The Center for Hazardous Substance Research at Kansas State University is receiving a $5 million grant from the Environmental Protection Agency for continued work on mitigating environmental hazards in the central U.S.
K-State is one of six organizations nationwide to receive a total of $11 million from the EPA to provide training and technical help to communities under the Technical Assistance to Brownfields (TAB) program. This program works with various community partners and other nonprofit organizations to help mitigate what’s known as brownfield sites. These are properties where expansion, redevelopment or reuse may be complicated by the presence of a hazardous substance or pollutant.
The brownfields program through the EPA assists states, tribal communities and municipalities in cleaning up or sustainably reusing these properties. Members of the K-State program will help people living in the central portion of the U.S. as far east as Ohio and as far west as Utah with brownfield training and research.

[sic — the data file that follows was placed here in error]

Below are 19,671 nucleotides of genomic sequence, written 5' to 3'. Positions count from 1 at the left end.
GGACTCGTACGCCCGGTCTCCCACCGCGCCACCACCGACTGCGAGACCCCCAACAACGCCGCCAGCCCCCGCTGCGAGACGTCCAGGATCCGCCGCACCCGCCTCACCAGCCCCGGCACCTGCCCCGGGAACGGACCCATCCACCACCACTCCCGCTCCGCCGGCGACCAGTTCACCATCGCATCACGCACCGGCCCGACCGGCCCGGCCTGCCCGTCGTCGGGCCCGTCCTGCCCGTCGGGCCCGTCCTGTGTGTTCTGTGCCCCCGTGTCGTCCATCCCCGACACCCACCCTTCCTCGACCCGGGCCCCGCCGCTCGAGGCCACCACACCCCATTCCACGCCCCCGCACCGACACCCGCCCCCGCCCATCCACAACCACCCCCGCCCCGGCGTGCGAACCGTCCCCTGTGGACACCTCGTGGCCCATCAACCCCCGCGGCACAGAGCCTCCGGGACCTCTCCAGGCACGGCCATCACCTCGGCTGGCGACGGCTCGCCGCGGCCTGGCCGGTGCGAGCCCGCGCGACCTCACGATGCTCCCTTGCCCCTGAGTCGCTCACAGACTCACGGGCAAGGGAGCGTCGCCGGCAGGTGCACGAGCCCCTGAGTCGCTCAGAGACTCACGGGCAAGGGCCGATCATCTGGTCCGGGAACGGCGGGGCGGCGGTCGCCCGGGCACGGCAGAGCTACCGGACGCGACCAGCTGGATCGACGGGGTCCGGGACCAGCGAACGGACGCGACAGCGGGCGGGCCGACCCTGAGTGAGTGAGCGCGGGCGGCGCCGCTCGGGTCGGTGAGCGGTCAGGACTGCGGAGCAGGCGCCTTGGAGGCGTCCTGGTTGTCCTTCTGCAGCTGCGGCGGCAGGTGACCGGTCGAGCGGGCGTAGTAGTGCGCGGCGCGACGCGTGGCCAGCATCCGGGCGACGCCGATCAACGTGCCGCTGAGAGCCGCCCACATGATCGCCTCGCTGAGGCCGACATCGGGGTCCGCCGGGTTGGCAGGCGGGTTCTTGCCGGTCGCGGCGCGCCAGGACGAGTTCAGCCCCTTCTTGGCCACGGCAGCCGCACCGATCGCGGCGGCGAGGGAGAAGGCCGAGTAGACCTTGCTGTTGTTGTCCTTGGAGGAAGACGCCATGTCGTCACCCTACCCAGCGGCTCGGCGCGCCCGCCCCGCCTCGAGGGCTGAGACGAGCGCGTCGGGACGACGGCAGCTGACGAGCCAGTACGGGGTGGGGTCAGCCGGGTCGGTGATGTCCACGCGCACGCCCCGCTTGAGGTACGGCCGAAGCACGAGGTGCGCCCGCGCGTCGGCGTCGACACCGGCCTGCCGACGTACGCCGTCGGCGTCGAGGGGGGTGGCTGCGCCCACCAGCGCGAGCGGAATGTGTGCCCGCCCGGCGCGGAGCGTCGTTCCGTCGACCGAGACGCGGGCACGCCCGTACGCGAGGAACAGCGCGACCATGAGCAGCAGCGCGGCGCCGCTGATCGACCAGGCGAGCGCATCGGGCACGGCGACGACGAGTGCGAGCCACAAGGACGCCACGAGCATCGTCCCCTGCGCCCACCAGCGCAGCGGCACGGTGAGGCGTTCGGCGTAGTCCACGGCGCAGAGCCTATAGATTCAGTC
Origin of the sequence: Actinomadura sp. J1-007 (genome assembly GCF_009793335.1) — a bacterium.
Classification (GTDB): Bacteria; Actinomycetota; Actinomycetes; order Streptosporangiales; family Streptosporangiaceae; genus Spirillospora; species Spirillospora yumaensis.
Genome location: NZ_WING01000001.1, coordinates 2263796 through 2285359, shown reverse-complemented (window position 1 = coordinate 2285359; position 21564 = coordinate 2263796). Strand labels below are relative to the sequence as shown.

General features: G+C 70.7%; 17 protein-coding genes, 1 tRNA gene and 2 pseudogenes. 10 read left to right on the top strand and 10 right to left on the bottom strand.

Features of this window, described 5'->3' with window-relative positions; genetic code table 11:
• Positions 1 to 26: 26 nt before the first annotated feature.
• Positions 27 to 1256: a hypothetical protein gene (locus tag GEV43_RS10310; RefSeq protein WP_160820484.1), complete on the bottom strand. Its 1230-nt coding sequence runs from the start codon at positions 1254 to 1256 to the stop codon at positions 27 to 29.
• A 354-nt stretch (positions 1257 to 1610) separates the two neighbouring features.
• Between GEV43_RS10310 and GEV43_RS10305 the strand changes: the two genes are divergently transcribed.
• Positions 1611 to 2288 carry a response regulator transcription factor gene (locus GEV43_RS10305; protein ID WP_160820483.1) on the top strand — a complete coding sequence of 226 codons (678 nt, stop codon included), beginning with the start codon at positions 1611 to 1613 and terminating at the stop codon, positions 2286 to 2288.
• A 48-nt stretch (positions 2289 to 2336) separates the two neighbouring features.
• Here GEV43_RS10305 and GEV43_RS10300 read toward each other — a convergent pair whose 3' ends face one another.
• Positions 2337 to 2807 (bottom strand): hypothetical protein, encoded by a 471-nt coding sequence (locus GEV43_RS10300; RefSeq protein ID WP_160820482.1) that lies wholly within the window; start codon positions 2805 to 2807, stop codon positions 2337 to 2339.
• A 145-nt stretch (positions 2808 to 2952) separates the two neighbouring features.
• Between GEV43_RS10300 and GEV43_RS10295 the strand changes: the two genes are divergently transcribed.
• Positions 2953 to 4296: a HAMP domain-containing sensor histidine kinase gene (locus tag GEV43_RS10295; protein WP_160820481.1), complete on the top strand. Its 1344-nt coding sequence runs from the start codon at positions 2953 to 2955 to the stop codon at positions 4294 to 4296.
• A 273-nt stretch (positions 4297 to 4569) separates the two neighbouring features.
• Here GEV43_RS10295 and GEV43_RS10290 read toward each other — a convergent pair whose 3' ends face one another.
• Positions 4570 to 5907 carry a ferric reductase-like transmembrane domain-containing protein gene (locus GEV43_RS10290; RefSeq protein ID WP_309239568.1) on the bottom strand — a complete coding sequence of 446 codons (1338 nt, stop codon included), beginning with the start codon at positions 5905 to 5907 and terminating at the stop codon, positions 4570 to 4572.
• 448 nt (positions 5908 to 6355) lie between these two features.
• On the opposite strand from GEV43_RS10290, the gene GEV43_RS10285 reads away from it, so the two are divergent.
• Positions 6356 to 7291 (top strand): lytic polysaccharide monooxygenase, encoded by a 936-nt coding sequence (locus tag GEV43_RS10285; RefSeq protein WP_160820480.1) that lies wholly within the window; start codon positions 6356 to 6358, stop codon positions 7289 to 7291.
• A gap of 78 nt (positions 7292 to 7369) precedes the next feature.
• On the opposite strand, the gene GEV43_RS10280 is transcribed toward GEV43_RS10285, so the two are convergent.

In a statement, KSU TAB program director Blase Leven said he is “privileged and honored” to be selected to serve these regions.
“This area is like none other, and we look forward to making new friends and working with old ones to bring brownfield revitalization dreams to life,” Leven said.
Barry Breen, acting assistant director for the EPA’s Office of Land and Emergency Management, said the primary goal of the brownfields technical assistance program is to help communities transform environmental liabilities into local assets at no cost to the community.
The Center for Hazardous Substance Research, part of the Carl R. Ice College of Engineering, performs research and educational services related to environmental topics. Researchers in the center aim to better understand the health impacts of brownfield sites, along with potential financial impacts of redeveloping those sites.
According to the Kansas Department of Health and Environment Bureau of Environmental Remediation website, there are 48 brownfield sites in Riley County, the majority of which are located on Fort Riley and are resolved. In Manhattan, some listed active brownfield locations include Cinderella Cleaners at 1227 Bluemont Avenue and the Riley County Shop at 2711 Anderson Avenue. These sites would qualify for assistance under the new EPA grant.